14

I am trying to create a few system level key bindings. I know about ~/Library/KeyBindings/DefaultKeyBinding.dict but I am not sure what to put in there/or how to go about finding the commands and codes.

I would like keybindings to

  • Opt <- //Move cursor back a word
  • Opt -> //Move cursor forward a word
  • Opt Cmd <- //Home
  • Opt Cmd -> //End
  • (the same commands, but adding Shift to select instead of just move

Is there a good resource to help me figure this out?

5 Answers 5

17

There is a wonderful resource on DefaultKeyBinding.dict including an example file as well as all the shortcut strings and methods you need, available at:

There are also numerous other resources listed at the bottom of the page, including the official Apple Developer documentation:

2
6

The accepted answer still provides good sources for key codes, however a full list of commands is now available from Apple here:

https://developer.apple.com/documentation/appkit/nsstandardkeybindingresponding

1

2020 answer:

I'm using Karabiner

It used to be called KeyBindingsEdit which the other answer links to

It comes with a UI, you can import rules that other people have uploaded, and you can make your own through JSON format file

Here are my configs for moving cursor forward/backwards a word:

(I didn't check if the parenthesis are matching properly, confirm that the format is correct on your file)

{
  "title": "personal rules",
  "rules": [
      {
      "description": "cmd + arrow to ctrl + arrow",
      "manipulators": [
        {
          "type": "basic",
          "from": {
            "key_code": "right_arrow",
            "modifiers": {
              "mandatory": [ "command" ],
              "optional": [ "any" ]
            }
          },
          "to": [
            {
              "key_code": "right_arrow",
              "modifiers": [ "control" ]
            }
          ]
        },
        {
          "type": "basic",
          "from": {
            "key_code": "left_arrow",
            "modifiers": {
              "mandatory": [ "command" ],
              "optional": [ "any" ]
            }
          },
          "to": [
            {
              "key_code": "left_arrow",
              "modifiers": [ "control" ]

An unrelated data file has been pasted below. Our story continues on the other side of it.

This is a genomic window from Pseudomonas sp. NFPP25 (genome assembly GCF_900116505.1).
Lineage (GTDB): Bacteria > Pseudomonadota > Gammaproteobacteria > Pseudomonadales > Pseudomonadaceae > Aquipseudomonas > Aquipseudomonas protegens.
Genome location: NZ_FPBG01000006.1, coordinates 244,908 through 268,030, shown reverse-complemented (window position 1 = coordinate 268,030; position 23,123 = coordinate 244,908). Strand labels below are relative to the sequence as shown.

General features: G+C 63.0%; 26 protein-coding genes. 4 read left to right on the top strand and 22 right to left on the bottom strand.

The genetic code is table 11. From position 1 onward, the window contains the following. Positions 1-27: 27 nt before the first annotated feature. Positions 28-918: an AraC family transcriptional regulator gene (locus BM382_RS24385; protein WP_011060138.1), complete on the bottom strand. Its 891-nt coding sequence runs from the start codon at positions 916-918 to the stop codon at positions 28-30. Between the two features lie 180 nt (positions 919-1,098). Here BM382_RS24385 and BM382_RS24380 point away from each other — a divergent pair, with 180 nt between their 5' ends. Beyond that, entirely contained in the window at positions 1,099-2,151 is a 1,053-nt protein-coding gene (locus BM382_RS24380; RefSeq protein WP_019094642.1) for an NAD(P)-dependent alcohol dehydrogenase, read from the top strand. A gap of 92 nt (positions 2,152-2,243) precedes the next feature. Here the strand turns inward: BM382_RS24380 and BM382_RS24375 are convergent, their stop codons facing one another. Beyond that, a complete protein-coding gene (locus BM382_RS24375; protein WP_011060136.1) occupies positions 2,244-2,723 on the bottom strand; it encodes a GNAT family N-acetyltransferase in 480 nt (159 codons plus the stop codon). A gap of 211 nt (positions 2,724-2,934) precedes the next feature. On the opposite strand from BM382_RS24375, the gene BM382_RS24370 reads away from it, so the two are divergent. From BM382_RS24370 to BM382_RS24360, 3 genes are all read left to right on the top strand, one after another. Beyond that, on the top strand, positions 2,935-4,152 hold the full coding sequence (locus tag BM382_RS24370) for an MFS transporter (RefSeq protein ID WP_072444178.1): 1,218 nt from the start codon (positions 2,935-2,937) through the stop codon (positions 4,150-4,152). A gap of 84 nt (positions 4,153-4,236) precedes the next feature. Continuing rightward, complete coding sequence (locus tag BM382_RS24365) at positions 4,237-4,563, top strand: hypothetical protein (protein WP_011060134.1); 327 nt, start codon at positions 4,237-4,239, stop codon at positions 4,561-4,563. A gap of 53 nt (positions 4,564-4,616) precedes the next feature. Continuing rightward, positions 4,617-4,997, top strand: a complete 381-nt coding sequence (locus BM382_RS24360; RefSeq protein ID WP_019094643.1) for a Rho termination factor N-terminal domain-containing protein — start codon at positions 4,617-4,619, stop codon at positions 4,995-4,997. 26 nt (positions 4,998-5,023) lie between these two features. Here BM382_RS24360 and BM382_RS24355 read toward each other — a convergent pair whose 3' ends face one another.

}
          ]
        }
      ]
    }

]
}

You would add it to ~/.config/karabiner/assets/complex_modifications/<customname>.json

2
  • It looks cool, but I tried installing Karabiner and it immediately messed up all my existing shortcuts/hot keys
    – Aximili
    Commented Mar 29, 2022 at 2:01
  • @Aximili that's a shame! I like it because if I move to a different computer I can easily carry all my shortcuts by copy/pasting the configuration file, worth the trouble
    – Jose V
    Commented Mar 31, 2022 at 21:06
1

I found an application (KeyBindingsEdit) that is a nice UI for building it. If you are just looking for a good way to edit it, it could be helpful

1
  • Sadly, this no longer works with on Mac OS Ventura. Commented Oct 31, 2022 at 0:47
1

2024 update:

Many resources you find on the internet just tell you their setup, but does not tell you how they discovered them(which I hate). They surely don't contain all the bindable methods supplied by AppKit you may find helpful, like "convertToTraditionalChinese:". Or tell you that shift+tab is represented as 0x19 in StandardKeyBinding.dict.

So I found a way to extract bindable commands right from AppKit, using symbols /System/Library/Frameworks/AppKit.framework/Versions/C/AppKit | grep KeyBindingCommands. Unfortunately I haven't found the way to do this on Ventura, so i only got a dump from Catalina here https://gist.github.com/hym3242/4ade5dbcabbe547f3d78687897b8ddfe.

also see https://gist.github.com/hym3242/8e8bc10a2fed8e55973c500f1798c234

Regarding the defaults write -g NSRepeatCountBinding -string "~r" trick, you can find NSRepeatCountBinding string in AppKit exe, so it would obviously require some reverse engineering to find that!

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